Airplane boy. ?My classmates nicknamed me that in third grade when they witnessed my obsession with airplanes. Everything I did in my free time was airplane-related. I even read every single airplane book at my local library, so I had to go to another library to continue satisfying my curiosity. I watched all the informational videos on Boeing’s website and even wrote a letter to the CEO of Boeing at the time, expressing my love for the iconic 747.
Although I’m not as obsessed anymore, there are days when I revisit the old times and spend hours reading up on the latest aerospace industry developments — not even the constant buzzing and beeping of my phone can distract me.
As we go through college, we seem to lose these moments of intense learning fueled by our curiosity, with no career strings attached. But there’s definitely a difference between when we learn on our own time and when we have to learn during class. When we learn for our own sake, we become so invigorated that caffeine’s ability to keep us awake pales in comparison.
However, even when there are opportunities — such as the upcoming winter break — to explore such interests again, I make excuses to myself: “I should just watch TV to make up for all the lost TV time during the semester,” or “I’ve done enough learning to last me through break,” or “I don’t know anyone who could help me start.”
I know that I’m not alone.When M&T junior Dhruv Maheshwari asked his friends, acquaintances and even strangers the following question — “If you had 30 days to learn anything you wanted, what would you learn?” — the responses were as ambitious and creative as you would expect from Penn students.
“I want to dive into health care legislation and understand how it will affect different types of people.”
“I want to learn how to fly a plane.”
“I want to get better at drawing. It’s always been something I wished I was good at.”
But his follow-up question — “We have about 28 days of vacation coming up, are you going to pursue that?” — yielded answers that indicated that people are still afraid of breaking out of the traditional classroom experience.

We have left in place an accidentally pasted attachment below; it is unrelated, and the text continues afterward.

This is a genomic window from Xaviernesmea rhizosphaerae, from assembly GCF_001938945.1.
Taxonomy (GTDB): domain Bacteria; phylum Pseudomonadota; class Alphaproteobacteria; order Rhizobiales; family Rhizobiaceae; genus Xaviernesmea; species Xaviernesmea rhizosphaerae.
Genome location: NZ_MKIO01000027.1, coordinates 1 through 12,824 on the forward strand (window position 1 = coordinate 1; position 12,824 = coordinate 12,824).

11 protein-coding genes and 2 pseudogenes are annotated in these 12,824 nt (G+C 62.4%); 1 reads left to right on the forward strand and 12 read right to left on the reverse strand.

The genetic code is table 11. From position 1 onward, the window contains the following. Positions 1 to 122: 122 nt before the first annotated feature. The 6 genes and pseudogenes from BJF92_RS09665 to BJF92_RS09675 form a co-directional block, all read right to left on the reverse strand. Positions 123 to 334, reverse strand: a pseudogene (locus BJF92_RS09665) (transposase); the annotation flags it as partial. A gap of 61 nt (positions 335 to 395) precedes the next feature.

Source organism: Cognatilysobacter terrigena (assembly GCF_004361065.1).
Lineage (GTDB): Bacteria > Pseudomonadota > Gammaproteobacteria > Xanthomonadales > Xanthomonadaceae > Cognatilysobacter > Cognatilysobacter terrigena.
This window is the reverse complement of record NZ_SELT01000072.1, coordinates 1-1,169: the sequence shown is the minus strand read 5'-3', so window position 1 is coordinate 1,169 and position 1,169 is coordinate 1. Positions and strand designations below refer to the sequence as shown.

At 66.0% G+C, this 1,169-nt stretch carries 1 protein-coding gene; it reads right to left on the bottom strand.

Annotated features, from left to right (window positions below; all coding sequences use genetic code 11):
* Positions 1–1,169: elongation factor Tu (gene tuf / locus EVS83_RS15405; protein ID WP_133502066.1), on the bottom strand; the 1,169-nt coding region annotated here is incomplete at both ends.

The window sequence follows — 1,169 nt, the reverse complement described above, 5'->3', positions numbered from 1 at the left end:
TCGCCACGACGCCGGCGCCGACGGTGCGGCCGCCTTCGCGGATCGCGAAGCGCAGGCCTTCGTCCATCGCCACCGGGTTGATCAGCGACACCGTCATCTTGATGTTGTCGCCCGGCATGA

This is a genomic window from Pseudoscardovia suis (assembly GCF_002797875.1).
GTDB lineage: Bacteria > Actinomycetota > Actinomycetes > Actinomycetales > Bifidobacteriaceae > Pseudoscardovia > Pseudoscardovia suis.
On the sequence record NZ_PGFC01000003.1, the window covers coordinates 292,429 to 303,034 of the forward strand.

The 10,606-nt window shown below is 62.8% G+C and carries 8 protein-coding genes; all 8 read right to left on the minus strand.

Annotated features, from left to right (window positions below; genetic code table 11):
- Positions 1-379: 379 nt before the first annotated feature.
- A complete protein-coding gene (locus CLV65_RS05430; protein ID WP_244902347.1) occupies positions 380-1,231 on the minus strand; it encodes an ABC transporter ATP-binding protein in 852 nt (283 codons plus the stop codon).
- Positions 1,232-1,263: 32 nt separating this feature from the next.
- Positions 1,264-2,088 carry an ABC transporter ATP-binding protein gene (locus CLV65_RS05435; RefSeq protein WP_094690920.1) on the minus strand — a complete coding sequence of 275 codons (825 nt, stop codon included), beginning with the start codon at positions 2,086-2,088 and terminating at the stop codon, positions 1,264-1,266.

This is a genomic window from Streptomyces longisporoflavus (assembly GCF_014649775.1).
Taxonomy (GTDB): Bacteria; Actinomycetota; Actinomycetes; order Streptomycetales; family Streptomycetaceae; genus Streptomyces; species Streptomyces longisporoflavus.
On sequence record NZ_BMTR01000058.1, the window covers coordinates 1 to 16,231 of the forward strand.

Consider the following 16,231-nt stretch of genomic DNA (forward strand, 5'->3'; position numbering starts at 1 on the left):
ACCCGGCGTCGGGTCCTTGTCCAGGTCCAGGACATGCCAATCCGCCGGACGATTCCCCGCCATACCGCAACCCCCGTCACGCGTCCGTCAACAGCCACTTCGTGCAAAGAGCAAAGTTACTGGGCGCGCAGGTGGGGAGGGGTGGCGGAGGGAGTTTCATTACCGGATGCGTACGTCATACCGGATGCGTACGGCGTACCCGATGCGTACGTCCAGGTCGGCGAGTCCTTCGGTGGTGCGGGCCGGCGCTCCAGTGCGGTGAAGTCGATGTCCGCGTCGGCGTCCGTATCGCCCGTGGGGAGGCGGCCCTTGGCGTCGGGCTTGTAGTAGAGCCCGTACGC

“I just don’t really know where to start.”
“My parents wouldn’t let me [learn to fly] … also how do I even do that?”
“I’ve tried learning it before, but I always get stuck, or I just get lazy.”
So what can we do to eliminate these excuses?
Dhruv, with the help of Wharton junior Eric Shapiro, has launched The Learner Project, an experiment to inspire curiosity-driven learning over 10 days of winter break. The project brings together people with similar passions, from coding to photography. It also connects them to a guide who has demonstrated experience in the topic and can assist learners, such as Ashwin Muthiah, the beat-boxer for Penn Masala, or Dick Zhang, the student-entrepreneur who co-founded IDENTIFIED Technologies last year.
The Learner Project leaves us at a point where we should feel confident enough to take action — and even feel guilty when we don’t, because the solution is literally at our fingertips. So if I wanted to learn more about making model airplanes, I could join the project and be paired with someone who is a model airplane hobbyist.
This doesn’t just apply to me and my weird airplane obsession. Think about the last time you encountered something that you couldn’t stop reading about — a certain author, a type of dance or even a particular style of cooking. Perhaps you’ve lost sight of this ever since coming to college, but now having no one to teach you or lacking the mental brainpower is no longer an excuse.
Robert Hsu, a College and Wharton junior from Novi, Mich. His email address is email@example.com. Follow him @mrroberthsu. “The Casual Observer” appears every other Friday.
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